Beach was a man who invested all his actions with something of the
impressiveness of a high priest conducting an intricate service at some
romantic altar. It is not easy to be impressive when you are carrying an
airgun in one hand and a silver salver with a box of ammunition on it in the
other, but Beach managed it Many butlers in such a position would have looked
like sportsmen setting out for a day with the birds, but Beach still looked
like a high priest. He advanced to the table at Lord Emsworth's side and laid
his cargo upon it as if the gun and the box of ammunition had been a smoked
offering and bis lordship a tribal god.
Lord Emsworth eyed his faithful servitor sourly. His manner was that of a
tribal god who considers the smoked offering not up to sample.
'What the devil's all this?'
'It is an airgun, m'lord.'
'I can see that, dash it. What are you bringing it here for?'
'Her ladyship instructed me to convey it to your lordship - I gathered for
safe keeping, m'lord. The weapon was until recently the property of Master
'Why the dooce are they taking his airgun away from the poor boy?' demanded
Lord Emsworth hotly. Ever since the lad had called Rupert Baxter a blister he
had been feeling a strong affection for his grandson.
'Her ladyship did not confide in me on that point, m'lord. I was merely
instructed to convey the weapon to your lordship.'
At this moment, Lady Constance came sailing in to throw light on the mystery.
'Ah, I see Beach has brought it to you. I want you to lock that gun up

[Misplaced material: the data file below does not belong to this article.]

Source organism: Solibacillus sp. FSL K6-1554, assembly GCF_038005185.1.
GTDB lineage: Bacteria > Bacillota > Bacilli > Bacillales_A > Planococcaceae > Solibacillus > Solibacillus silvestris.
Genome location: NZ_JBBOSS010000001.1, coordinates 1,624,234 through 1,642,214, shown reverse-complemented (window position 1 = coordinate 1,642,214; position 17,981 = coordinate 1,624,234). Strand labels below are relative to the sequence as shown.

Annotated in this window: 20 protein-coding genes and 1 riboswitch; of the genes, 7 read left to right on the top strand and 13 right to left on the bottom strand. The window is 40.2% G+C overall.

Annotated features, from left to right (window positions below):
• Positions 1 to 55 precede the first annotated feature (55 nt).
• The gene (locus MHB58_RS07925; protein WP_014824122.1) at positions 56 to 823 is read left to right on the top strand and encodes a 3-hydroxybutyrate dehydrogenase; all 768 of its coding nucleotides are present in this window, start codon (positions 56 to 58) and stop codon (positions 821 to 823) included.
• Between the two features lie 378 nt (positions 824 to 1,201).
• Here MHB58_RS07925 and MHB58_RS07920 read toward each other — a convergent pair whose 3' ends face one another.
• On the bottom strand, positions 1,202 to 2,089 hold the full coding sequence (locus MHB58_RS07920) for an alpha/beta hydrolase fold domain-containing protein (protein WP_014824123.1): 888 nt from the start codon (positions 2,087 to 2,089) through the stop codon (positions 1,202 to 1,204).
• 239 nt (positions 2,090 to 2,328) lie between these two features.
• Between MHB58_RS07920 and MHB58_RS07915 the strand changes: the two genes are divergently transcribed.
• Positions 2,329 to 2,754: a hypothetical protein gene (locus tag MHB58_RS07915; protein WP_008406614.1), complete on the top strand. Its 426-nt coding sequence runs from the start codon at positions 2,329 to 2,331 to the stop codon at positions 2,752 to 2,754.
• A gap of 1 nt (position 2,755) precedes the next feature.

somewhere, Clarence. George is not to be allowed to have it any more.'
'Because he is not to be trusted with it. Do you know what happened? He shot
'Yes. Out on the drive just now. I noticed that the boy's manner was sullen
when I introduced him to Mr Baxter, and said that he was going to be his
tutor. He disappeared into the shrubbery, and just now, as Mr Baxter was
standing on the drive, George shot him from behind a bush.'
'Good!' cried Lord Emsworth, then prudently added the word'gracious'.
There was a pause. Lord Emsworth took up the gun and bandied it curiously.
'Bang!' he said, pointing it at a bust of Aristotle which stood on a bracket
by the book-shelves.
'Please don't wave the thing about like that, Clarence. It may be loaded.'
'Not if George has just shot Baxter with it. No,' said Lord Emsworth, pulling
the trigger, 'it's not loaded.' He mused awhile. An odd, nostalgic feeling was
creeping over him. Far-off memories of his boyhood had begun to stir within
him. 'Bless my soul,' he said. 'I haven't had one of these things in my
hand since I was a child. Did you ever have one of these things. Beach?'
'Yes, m'lord, when a small lad.'
'Bless my soul, I remember my sister Julia borrowing mine to shoot her
governess. You remember Julia shooting the governess, Connie?'
'Don't be absurd, Clarence.'
'It's not absurd. She did shoot her. Fortunately women wore bustles in those
days. Beach, don't you remember my sister Julia shooting the governess?'
The incident would, no doubt, have occurred before my arrival at the castle,
That will do, Beach,' said Lady Constance. 'I do wish, Clarence,' she
continued as the door closed, that you would not say that sort of thing in
front of Beach.'
'Julia did shoot ihe governess.'
'If she did, there is no need to make your butler a confidant.'
'Now, what was that governess's name? I have an idea it began with -'
'Never mind what her name was or what it began with. Tell me about Jane. I saw
her coming out of the library. Had you been speaking to her?'
'Yes. Oh, yes. I spoke to her.'
'I hope you were firm.'
'Oh, very firm. I said "Jane ..." But listen, Connie, damn it, aren't we being
a little hard on the girl? One doesn't want to ruin her whole life's